In the middle of this week, the New York Tech Meetup posted two letters that it had received, one apiece from the two leading presidential candidates. The Meetup had sent a letter to both campaigns, asking for the following:
[F]or you [the candidate] to explain to our members how your policies as President would benefit the growth of New York start-up community and other start up entrepreneurs who are using 21st century tools to build 21st century businesses.
As an aside, that both campaigns took the time to respond underscores yet again the rising profile of the technology industry in American politics, but I digress. The full text of each letter, along with an image of its original form can be found here.
All Killer, No Filler
We’re bringing Momentum to New York: our newest event, showcasing only the best speakers and startups.
Now, what do you need to know from each? At a high level, they read as you might expect: Gov. Romney dings the President, and outlines what he would do that is different from current policy, while the President details what he has done, and what he would do with more time.
TNW has excerpted out the most critical pieces of each letter, assuming that reading through somewhat ponderous campaign prose is not how you wanted to spend your Saturday morning.
We begin with Governor Romney, for the sole reason that the NY Tech Meetup listed his letter first. I make this point as I want exactly zero whining via email that I gave the President the last word out of some bent partisanship.
Romney [Condensed, formatted, bolded: TNW]:
Human Capital. We must reform America’s legal immigration system to attract and retain the best and the brightest, and equip more Americans with the skills to succeed. I will raise visa caps for highly skilled foreign workers, offer permanent residence to foreign students graduating with advanced degrees in relevant fields, and restructure government retraining programs to empower individual workers and welcome private sector participation. […]
[M]ake permanent the R&D tax credit. […]
We must pursue genuine education reform that puts the interests of parents and students ahead of special interests and provides a chance for every child. I will take the unprecedented step of tying federal funds directly to dramatic reforms that expand parental choice, invest in innovation, and reward teachers for their results instead of their tenure. […]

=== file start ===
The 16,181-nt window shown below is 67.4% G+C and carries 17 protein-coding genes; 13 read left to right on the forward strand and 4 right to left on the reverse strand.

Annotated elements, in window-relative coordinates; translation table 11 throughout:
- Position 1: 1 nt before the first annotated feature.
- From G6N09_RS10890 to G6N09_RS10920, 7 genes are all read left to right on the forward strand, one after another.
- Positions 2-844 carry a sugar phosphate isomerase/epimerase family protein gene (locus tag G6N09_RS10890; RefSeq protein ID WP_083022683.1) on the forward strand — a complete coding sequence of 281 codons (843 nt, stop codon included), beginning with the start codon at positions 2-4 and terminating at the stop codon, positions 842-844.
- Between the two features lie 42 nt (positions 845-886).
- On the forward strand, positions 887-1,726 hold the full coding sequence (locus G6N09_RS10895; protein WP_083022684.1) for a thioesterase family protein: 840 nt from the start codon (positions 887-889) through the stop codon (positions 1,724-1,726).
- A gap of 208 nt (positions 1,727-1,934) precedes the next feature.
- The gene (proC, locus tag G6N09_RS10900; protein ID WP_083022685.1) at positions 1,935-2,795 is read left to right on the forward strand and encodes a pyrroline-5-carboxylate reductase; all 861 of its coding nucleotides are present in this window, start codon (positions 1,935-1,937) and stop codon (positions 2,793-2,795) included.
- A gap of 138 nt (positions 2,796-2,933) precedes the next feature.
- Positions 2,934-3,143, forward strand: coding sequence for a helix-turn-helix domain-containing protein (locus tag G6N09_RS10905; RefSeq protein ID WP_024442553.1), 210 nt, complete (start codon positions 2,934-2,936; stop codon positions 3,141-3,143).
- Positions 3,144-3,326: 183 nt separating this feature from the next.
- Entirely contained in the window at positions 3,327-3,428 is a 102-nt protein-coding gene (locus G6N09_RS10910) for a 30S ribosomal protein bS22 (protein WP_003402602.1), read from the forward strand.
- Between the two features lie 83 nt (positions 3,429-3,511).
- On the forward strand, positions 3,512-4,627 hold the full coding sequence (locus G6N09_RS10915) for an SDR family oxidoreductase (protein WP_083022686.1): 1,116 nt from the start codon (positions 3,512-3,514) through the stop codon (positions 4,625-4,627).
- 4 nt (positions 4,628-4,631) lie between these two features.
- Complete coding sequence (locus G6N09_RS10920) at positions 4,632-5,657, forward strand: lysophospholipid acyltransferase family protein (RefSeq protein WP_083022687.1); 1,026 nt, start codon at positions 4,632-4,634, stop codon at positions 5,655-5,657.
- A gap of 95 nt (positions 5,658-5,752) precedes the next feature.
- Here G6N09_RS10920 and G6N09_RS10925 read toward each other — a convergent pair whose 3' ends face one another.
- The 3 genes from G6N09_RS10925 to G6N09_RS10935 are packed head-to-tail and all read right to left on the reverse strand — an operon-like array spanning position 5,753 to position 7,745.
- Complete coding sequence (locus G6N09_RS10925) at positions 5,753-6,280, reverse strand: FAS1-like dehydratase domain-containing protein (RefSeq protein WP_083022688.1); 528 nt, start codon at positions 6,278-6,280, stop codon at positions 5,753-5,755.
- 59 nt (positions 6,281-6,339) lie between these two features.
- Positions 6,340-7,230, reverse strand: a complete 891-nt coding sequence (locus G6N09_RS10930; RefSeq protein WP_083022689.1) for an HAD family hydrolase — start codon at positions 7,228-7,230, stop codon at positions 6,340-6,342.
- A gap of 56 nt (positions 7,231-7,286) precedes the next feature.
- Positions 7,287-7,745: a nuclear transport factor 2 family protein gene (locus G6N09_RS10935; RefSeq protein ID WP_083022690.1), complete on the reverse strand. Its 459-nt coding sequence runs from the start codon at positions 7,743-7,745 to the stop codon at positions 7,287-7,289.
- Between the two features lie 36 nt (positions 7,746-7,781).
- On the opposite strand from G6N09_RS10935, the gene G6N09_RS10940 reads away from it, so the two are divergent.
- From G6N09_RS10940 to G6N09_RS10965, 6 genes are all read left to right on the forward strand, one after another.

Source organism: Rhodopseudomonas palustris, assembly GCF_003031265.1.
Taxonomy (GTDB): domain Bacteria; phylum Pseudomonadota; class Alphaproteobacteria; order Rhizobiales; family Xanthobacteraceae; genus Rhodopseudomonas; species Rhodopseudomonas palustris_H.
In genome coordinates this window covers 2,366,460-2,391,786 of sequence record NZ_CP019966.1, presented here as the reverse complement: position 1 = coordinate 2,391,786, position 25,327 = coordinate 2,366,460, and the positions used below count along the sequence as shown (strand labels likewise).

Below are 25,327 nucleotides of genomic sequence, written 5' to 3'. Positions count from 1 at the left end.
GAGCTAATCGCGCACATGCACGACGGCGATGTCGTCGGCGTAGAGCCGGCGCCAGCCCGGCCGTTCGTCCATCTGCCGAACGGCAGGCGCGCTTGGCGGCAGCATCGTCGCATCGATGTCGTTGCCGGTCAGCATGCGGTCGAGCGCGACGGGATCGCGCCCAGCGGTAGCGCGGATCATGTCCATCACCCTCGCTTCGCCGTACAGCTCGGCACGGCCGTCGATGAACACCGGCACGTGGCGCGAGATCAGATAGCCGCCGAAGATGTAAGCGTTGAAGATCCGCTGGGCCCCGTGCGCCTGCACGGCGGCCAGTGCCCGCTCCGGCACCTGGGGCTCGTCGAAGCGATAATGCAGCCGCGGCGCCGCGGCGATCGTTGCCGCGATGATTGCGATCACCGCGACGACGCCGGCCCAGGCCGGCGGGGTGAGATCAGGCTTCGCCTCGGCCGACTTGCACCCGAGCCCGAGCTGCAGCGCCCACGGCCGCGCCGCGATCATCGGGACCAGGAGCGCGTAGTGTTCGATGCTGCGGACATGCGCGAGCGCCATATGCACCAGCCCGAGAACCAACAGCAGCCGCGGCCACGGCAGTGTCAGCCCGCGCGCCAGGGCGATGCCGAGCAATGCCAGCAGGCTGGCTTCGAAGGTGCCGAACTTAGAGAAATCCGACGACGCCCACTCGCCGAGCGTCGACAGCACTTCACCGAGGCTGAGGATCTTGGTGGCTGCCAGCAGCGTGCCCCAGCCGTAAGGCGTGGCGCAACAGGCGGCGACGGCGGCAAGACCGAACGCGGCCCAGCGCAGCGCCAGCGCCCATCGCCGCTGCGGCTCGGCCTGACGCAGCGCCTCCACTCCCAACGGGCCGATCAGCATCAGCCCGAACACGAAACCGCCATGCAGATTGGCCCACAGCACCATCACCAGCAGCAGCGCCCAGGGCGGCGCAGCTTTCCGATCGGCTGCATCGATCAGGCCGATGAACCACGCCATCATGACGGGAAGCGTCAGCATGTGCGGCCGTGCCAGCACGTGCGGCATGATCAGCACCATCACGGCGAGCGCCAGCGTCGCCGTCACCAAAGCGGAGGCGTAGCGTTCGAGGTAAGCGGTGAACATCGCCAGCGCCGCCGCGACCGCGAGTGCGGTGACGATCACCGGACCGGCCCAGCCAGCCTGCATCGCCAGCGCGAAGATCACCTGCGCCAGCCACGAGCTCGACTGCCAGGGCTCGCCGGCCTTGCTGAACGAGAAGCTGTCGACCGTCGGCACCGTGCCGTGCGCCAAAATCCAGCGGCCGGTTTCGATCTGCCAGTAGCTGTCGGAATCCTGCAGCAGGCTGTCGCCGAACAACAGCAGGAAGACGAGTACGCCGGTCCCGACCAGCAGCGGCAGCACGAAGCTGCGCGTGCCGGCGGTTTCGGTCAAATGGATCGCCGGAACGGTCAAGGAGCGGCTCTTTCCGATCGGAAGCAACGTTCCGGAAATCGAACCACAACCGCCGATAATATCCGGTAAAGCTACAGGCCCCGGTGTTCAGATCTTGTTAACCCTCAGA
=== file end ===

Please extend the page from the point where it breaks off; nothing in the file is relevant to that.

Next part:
As president, I will focus government resources on research programs that advance the development of knowledge, and on technologies with widespread application and potential to serve as the foundation for private sector innovation and commercialization. […]
We now turn the President [Condensed, formatted, bolded: TNW]:
We’re expanding broadband networks to connect businesses large and small with markets around the World. The health care law invests in our health IT infrastructure, improving the delivery and management of care. […]
[W]e’ve used technology to bridge the offline and online divide to empower citizens and build a more participatory democracy. On my first day in office I created the position of U.S. Chief Technology Officer so we can pursue new open data initiatives to unleash unprecedented volumes of government data related to energy, education, international development, public safety and other areas […]
I also signed a law to help high-growth entrepreneurs and small businesses harness “crowdfunding” to raise capital consistent with investor protections and make it easier for young, high- growth firms to go public. I also launched the Startup America Partnership to improve the environment for high-growth entrepreneurship across the country. […]
I signed patent reform into law to help American entrepreneurs bring inventions to market sooner, leading to new businesses, jobs and industries. […]
We have a start-up visa program that’s allowing foreign entrepreneurs to establish businesses in America and create American jobs. And I have set concrete goals to create an economy built to last, including recruiting 100,000 math and science teachers over the next 10 years and training 2 million workers at community colleges for jobs in fields like health care, advanced manufacturing clean energy and information technology. […]
The next debate is just around the corner. I hope this helps you prepare for your viewing of it. In the mean time, keep building.
Final note: The above quotes are pulled from the official transcriptions – typos may exist. I tried to clean as I could. Top Image Credit: Austen Hufford